Let me here, in connexion with the foregoing remarks, offer a few thoughts upon the method of teaching by lectures; a mode which is so highly and deservedly popular in the most flourishing institutions of our own country, as well as in all the foreign Universities. Without lecturers, in several branches of science, no College could maintain a respectable standing for a single year; and it is greatly to be wished, that more professorships might be founded in most of our public seminaries. But even here, there are certain limits, beyond which it would not be wise, nor safe to go, It is easy to see, that so much of a four year's residence in College, might be taken up in hearing lectures, as to leave but little time for hard study. Nor is this all. When a young man knows, that he is surrounded by distinguished professors, who are all the while thinking and writing for his benefit, he will be apt 10 excuse himself from close application, and to rest contented with what he can take down, or reniember in the Lecture-rooin, This arises from that kind of vis incrtice which must be reckoned among the laws of our fallen nature. We are, for the most part, so extremely averse to mental effort, that if we can find substitutes to trim the midnight lamp for us, we shall excuse ourselves in spite of conscience and our better judgment. Who is there that would not prefer taking as many eagles as he wants from the coiner, to bringing up the ore from the dark caverns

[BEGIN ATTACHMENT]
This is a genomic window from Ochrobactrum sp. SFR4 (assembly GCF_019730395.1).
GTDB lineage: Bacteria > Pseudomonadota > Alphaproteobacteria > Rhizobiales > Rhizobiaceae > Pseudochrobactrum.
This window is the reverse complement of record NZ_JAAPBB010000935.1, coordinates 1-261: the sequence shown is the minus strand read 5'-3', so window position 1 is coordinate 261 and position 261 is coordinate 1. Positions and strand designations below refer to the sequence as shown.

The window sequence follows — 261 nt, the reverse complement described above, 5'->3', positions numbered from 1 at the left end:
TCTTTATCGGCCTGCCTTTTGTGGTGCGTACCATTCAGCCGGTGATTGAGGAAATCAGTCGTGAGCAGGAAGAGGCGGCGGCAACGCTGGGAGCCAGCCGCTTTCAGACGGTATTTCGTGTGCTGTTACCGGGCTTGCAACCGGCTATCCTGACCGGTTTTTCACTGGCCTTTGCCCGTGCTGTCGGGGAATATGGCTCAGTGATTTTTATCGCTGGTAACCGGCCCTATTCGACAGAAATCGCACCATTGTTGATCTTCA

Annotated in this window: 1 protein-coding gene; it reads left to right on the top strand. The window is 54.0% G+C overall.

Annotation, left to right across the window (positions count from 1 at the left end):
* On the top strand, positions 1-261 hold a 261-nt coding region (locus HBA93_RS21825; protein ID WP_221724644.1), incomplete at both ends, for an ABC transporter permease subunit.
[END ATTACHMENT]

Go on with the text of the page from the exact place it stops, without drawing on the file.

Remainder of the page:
of Potosi, and carrying it through the mint by the sweat of his own brow? Let every student, then, be on his guard against those temptations to indolence, which lurk beneath some of his highest privileges. Let him be thankful for the assistance of professors, but let him depend more upon his own industry than upon ther. It were better for a young man never to hear a lecture in College, than to estimate his attainments by the amount of instruction which he receives, rather than by his own diligence and success in study.